Don’t Get Harpooned in a Whaling Scam

Don’t Get Harpooned in a Whaling Scam

It’s Monday morning. You arrive at work bright and early, ready to tackle the day. When you log in to your email, you see a message from your boss marked urgent, and asking you to initiate a wire transfer of $100,000 to cover some consulting fees. Wanting to impress your boss, you do as you’re asked — only to find out a few hours later that your boss never sent the email, and your company is now out $100,000.

Congratulations. You’re now the victim of a whaling scam.

Going After the Big Catch

By now, most of us know what phishing is and are learning the telltale signs and how to avoid falling prey to scammers. Still, it’s still a major concern, with the majority of large data breaches caused by individuals who fall for phishing messages. While fraudulent emails are the most common type of scam, hackers have taken their skills to text messages (smishing) and telephone calls (vishing), effectively stealing millions of dollars and other sensitive information.

However, while most phishing attacks are random, and designed to capture as much information from as many people as possible (which may or may not be worth anything), hackers have learned that they generally have better results when they launch more targeted attacks. This has led to the development of spearphishing, in which specific individuals were targeted for attack.

For example, hackers might view LinkedIn profiles to find administrative staff at a particular company, and then send malware through an email in an attempt to gain access to a company network. Spearfishing is always done with a particular target in mind, and may be motivated by the promise of financial gain, or just a desire to harm the operations of a company or a particular individual.

Whaling attacks take spearphishing to the next level, and are almost always financially motivated. While spearphishing might go after anyone who could give the hackers what they want, whaling attacks are usually aimed at a big target, such as the CEO or other top executives of a company. Hackers begin by thoroughly researching the target and capturing as much information as possible, including direct phone numbers, email addresses, and contact lists.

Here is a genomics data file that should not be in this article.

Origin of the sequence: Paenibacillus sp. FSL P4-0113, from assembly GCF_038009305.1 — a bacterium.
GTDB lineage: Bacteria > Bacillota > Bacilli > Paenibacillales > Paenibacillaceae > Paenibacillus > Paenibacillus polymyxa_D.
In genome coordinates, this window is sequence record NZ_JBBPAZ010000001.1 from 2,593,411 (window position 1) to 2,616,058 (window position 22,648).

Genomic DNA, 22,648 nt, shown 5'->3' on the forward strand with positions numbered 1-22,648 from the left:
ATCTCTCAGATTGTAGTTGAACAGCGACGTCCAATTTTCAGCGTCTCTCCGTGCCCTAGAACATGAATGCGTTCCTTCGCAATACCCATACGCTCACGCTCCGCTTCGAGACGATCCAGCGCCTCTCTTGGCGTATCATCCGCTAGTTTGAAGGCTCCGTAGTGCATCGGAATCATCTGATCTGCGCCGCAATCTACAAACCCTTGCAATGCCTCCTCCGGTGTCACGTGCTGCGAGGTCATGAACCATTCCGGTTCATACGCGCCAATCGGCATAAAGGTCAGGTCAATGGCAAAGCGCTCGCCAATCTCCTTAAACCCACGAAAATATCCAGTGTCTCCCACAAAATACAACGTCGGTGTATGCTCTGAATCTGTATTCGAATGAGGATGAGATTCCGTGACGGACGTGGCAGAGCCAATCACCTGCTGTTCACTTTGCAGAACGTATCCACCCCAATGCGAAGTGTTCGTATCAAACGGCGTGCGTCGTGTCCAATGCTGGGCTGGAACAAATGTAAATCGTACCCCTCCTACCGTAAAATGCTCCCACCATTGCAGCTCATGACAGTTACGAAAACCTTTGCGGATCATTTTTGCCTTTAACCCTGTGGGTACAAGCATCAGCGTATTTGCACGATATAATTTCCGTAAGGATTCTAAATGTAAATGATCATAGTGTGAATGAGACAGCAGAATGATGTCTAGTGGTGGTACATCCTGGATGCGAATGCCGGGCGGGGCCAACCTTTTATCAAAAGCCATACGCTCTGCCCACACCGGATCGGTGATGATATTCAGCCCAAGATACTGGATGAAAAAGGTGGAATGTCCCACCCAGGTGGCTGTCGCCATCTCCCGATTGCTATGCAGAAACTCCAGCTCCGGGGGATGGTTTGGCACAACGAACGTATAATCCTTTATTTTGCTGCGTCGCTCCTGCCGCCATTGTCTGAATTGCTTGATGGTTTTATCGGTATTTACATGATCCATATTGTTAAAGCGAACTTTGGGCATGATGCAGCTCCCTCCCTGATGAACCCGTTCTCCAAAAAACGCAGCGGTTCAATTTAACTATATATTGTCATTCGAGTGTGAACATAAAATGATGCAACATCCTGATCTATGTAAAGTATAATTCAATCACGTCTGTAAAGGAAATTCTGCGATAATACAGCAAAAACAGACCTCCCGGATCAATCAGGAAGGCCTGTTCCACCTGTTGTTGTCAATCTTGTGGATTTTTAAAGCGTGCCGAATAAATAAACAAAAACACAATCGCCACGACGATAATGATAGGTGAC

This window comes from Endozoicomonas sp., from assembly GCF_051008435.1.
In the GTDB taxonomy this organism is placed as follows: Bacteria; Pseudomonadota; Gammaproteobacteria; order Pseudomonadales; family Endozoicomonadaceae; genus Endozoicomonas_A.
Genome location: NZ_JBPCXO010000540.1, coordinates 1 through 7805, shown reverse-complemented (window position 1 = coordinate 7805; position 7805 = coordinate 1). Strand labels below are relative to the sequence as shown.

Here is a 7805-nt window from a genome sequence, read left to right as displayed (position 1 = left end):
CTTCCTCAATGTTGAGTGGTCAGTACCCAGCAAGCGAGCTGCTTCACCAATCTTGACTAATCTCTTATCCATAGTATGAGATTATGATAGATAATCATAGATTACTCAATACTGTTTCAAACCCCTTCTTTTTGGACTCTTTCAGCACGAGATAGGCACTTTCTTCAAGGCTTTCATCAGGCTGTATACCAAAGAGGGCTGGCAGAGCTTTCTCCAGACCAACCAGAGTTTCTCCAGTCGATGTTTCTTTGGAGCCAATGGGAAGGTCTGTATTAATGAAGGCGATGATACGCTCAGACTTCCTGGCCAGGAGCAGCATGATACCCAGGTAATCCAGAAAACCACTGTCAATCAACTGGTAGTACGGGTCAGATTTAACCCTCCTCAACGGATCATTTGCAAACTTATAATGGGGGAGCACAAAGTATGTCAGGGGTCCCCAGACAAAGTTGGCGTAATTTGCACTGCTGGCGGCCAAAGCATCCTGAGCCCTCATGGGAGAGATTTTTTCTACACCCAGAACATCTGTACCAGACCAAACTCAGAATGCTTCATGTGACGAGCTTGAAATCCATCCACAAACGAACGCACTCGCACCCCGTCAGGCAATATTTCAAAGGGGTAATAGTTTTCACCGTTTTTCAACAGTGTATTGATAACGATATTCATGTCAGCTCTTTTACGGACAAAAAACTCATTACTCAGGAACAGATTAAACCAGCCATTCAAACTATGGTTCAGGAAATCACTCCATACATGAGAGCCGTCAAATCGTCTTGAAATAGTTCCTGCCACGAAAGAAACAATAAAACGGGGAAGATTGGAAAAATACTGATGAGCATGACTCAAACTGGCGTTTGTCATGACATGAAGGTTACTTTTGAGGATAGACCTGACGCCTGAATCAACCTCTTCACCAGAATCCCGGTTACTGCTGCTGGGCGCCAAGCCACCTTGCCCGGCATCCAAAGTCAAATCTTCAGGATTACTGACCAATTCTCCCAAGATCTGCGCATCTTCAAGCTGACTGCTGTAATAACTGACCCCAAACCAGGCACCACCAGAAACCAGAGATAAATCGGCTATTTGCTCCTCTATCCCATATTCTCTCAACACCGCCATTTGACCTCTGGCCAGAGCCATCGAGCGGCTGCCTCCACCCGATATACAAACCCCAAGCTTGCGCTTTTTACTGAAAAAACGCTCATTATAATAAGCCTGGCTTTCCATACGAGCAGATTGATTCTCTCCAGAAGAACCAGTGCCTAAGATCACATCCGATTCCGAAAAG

Once they have enough information, the hackers then send emails that appear to be authentic; unlike typical phishing messages that are sent out to thousands of individuals and contain generic, often seemingly-random messages, these messages are highly personalized and relevant to the target.

Usually, whaling messages require the recipient to do something, such as download an attachment or send money or information. For example, Snapchat recently fell victim to a whaling scheme when someone impersonating the company CEO sent an email to the payroll department requesting employee details. In another notable case, several major corporations were tricked into downloading malware that gave hackers access to their networks when company executives were sent emails purporting to contain federal subpoenas; when the recipients opened the attachments, the malware was launched.

whaling scam

Avoiding Whaling Scams

Because of the highly personalized nature of whaling emails, they can be more difficult to spot. However, there are some ways you can avoid a potentially disastrous outcome from one of these attacks:

  1. Install and maintain advanced Internet security software. This includes antivirus, anti-malware, firewalls, phishing detection, and intrusion detection and prevention.
  2. Learn the signs of fraudulent emails. Despite generally looking more authentic than the typical spam message, whaling messages do often have some telltale clues, including non-standard English, misspellings, and odd email addresses.
  3. Never click on links. Unless you are specifically expecting an email from someone with a link or an attachment, never click on a link contained in an email. If in doubt, contact the sender directly to confirm that they sent the message.
  4. Ask questions. If you receive an email requesting sensitive information, large sums of money, or other out of the ordinary requests, ask questions before acting. Even if the message appears to come from another executive, or your boss, it’s better to confirm than be responsible for the loss of huge sums of money — or a major data breach.

As we become more savvy to hackers’ tricks, the hackers are always looking for new ways to trick us and steal our money and information. By staying vigilant and using the tools at our disposal, we can avoid the serious and costly consequences of falling for a scam.

Damian Davila

Ideas and concepts from Damian Davila, Ecuatoriano thriving in Hawaii. Pro marketer and blogger. Find him at @idaconcpts on Twitter.